In 2006, Jane was appointed as the first ever Heritage Officer at The Playhouse. “I was very, very lucky that the job came up so soon after I graduated. I was able to stay near home, which was very important to me, and work at what I’d studied.”
The job was a one year post but Jane’s contract was renewed and she moved into managing various arts projects with the community, including Artskills. “One of my favourite projects was the Children’s Arts Festival, it was wonderful working with so many great children and talented artists.”
Jane stayed at The Playhouse for just over four years and loved it there. “There is a very small core team of administrative staff at The Playhouse and there’s a real family feel to it, I’ve learned so much from Pauline Ross and my colleagues who became and remain life-long friends” she says.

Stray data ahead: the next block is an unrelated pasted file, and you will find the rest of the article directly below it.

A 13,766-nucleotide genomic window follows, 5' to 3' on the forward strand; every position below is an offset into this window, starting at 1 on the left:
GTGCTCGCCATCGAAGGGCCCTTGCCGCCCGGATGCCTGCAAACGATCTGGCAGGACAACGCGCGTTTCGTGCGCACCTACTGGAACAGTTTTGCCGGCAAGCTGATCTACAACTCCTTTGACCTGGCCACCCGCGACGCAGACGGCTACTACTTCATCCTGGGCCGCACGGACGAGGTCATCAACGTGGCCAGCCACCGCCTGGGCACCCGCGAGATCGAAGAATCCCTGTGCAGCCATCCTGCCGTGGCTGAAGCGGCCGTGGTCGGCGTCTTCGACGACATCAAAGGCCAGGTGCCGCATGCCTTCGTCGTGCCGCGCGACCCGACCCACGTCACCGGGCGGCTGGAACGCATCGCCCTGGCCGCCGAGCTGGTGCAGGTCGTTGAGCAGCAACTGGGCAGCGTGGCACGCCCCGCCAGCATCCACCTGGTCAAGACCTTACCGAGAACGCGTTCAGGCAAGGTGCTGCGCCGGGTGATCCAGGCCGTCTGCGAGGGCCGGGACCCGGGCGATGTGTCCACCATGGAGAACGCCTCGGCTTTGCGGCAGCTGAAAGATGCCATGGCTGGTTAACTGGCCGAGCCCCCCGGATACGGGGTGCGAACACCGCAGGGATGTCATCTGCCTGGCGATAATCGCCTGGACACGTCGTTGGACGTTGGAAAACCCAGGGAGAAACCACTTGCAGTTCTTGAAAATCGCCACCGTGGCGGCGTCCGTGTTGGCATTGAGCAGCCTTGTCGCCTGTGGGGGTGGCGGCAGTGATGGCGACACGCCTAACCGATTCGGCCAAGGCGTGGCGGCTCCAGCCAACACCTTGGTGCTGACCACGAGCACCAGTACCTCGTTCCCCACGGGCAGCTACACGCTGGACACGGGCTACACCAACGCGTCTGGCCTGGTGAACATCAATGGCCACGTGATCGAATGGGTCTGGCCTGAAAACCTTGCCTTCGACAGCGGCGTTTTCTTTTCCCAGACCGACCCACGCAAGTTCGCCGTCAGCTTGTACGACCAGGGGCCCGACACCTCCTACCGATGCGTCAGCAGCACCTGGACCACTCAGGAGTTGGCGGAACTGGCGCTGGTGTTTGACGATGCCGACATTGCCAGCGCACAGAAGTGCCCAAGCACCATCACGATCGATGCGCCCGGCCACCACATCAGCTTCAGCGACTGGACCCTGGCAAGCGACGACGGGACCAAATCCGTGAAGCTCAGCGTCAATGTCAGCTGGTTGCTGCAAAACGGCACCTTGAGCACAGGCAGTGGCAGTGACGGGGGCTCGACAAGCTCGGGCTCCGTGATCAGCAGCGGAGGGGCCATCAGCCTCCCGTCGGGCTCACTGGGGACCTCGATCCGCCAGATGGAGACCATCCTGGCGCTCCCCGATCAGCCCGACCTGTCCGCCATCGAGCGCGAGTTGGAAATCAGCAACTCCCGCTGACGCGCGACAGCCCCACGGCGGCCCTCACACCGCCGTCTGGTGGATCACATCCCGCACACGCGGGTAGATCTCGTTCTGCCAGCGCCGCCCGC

But then she and her partner Robbie O’Dowd, a 25-year-old graphic designer from Buncrana, decided the time was right to make the leap across the pond. It was a big decision, as they both had jobs in Derry and neither had so much as the promise of a job in New York, but off they went.
Jane explains. “ I thought, if I’m going to have one big adventure, it was time to go. If I stayed put for for a few more years, I would probably never move which would have been fine. But I wanted to challenge myself and see the world from a different perspective.
“Also, ever since the first time I was in New York, I secretly always thought I’d love to come back and be part of the massive kind of energy that is New York.”
Jane’s very grateful to her uncle,Willie McCarter, who put her in touch with another Buncrana native, Turlough McConnnell , took her under his wing. “Turlough is such a gentleman, and a great friend to myself and Robbie. He brought me to loads of events and introduced me to so many people, including Paul Finnegan, the executive director of the New York Irish Center. The centre is one of the youngest Irish based organization in New York and in six years they’d built a great reputation. They wanted to develop their arts and cultural program and had just started looking for their first Arts and Cultural Director. After few meetings with the executive director and board, I was thrilled to be offered the post.